If another election was held in Israel now, the far-right Yamina alliance would see a significant increase at the expense of Prime Minister Benjamin Netanyahu’s Likud, two new opinion polls from the Kan Public Broadcaster and Channel 13 News show.
The Channel News 13 poll projects that the right-wing-Haredi bloc would have a 63-seat majority in the Knesset, giving 49 seats to the center-left bloc and eight to Avigdor Lieberman’s Yisrael Beiteinu. Kan gives 62 seats to the rightist bloc and 51 to the center-left, and eight to Yisrael Beiteinu.
Both polls give Prime Minister Benjamin Netanyahu’s Likud a decisive lead, with 29 seats from Channel 13 and 30 from Kan. Yamina, led by former Defense Minister Naftali Bennett, which won just seven Knesset seats in the previous election in March, would receive a projected 19 seats according to Channel 13’s poll and 15 according to Kan.
In Channel 13’s poll, Yesh Atid-Telem, a faction that broke away from Kahol Lavan after party leader Benny Gantz decided to join a coalition alongside Netanyahu, also received 19 seats. Kan’s poll puts the party ahead of Yamina, with 17 seats.
Defense Minister and Alternate Prime Minister Benny Gantz’s Kahol Lavan dropped below its former partners, gaining a projected 8 seats from Channel 13 and 12 from Kan. It had won 33 seats in March.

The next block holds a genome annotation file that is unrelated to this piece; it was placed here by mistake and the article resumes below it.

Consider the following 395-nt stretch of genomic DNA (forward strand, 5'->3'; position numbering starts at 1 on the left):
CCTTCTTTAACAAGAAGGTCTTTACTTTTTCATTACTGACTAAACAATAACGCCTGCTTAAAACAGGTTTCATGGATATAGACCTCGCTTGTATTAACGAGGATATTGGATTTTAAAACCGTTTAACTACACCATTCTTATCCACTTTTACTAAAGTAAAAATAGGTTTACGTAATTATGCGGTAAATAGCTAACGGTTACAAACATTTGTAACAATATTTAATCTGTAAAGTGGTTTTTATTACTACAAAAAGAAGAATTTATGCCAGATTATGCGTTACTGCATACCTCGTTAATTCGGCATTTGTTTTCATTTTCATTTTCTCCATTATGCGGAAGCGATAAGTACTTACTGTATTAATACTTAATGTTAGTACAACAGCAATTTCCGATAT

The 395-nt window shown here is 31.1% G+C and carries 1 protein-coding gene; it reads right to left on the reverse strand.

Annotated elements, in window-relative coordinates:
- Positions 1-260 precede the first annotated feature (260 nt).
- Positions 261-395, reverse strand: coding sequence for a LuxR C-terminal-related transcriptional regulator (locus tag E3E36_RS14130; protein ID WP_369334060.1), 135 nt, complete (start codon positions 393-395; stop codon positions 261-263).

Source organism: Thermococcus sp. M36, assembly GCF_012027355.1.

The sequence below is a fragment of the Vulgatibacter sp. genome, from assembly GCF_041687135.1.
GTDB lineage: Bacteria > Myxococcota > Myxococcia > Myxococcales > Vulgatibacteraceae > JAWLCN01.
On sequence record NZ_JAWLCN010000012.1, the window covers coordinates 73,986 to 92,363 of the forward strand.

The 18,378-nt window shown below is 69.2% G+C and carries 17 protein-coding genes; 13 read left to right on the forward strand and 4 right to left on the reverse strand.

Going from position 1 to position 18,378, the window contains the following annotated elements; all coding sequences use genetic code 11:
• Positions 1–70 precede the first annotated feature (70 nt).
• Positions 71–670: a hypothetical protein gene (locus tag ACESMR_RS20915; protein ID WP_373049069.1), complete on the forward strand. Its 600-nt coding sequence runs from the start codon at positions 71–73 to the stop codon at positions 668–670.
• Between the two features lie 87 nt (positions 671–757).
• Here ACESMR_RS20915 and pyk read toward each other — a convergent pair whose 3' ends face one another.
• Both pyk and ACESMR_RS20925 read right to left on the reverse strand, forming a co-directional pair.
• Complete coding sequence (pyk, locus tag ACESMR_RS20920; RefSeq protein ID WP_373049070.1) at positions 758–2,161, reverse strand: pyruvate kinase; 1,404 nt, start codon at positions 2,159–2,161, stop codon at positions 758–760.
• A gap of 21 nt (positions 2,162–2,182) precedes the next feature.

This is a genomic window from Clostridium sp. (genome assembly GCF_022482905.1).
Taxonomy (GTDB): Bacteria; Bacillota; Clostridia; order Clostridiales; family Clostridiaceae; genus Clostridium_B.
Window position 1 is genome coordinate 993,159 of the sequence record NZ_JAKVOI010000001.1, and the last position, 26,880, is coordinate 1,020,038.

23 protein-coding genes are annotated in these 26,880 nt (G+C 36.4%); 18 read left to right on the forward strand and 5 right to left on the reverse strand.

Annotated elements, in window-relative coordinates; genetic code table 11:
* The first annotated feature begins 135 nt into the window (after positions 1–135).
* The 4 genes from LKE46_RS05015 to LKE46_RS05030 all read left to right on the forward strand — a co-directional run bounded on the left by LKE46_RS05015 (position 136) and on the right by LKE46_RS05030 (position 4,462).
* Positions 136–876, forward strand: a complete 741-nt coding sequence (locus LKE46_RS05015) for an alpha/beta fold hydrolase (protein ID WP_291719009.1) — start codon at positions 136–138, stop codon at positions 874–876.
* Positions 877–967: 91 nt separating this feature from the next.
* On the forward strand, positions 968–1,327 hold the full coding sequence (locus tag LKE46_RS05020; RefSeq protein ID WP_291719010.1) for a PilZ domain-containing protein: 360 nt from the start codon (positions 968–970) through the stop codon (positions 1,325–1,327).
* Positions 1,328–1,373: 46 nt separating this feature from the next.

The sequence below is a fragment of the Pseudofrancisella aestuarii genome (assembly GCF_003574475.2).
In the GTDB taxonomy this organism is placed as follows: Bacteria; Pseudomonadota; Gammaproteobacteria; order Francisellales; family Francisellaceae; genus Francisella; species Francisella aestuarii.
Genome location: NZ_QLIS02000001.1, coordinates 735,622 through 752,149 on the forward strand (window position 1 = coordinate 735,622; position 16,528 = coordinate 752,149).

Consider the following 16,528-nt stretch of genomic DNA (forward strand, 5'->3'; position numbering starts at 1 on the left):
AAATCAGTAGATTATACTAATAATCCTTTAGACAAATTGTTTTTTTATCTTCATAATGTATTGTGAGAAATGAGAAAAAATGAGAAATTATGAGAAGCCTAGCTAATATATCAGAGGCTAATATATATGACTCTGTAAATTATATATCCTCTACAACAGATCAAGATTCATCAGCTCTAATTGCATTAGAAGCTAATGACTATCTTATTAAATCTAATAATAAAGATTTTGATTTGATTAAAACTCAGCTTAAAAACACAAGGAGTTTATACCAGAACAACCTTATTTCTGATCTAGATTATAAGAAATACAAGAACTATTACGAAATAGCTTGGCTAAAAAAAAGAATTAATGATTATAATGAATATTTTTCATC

The left-wing Meretz party rounds out both polls, with seven seats from Channel 13 and six from Kan. Labor, former Kahol Lavan faction Derech Eretz, the religious Zionist Habayit Hayehudi and Gesher all failed to cross the electoral threshold.
In May, Yamina announced that the party is refusing to join the governing coalition, calling it a “left-wing government headed by Netanyahu.” The party’s statement said that it was preparing for “the day after Netanyahu.”
The Channel 13 poll was conducted by Professor Camil Fuchs, and surveyed 704 respondents; 604 of them Jewish and 100 Arab, with a margin of error of 3.9 percent.
The Kan poll was conducted by the Kantar Group, and surveyed a sample representative of the adult population of Israel. The survey was conducted online, and included 559 respondents with a margin of error of 4.4 percent.
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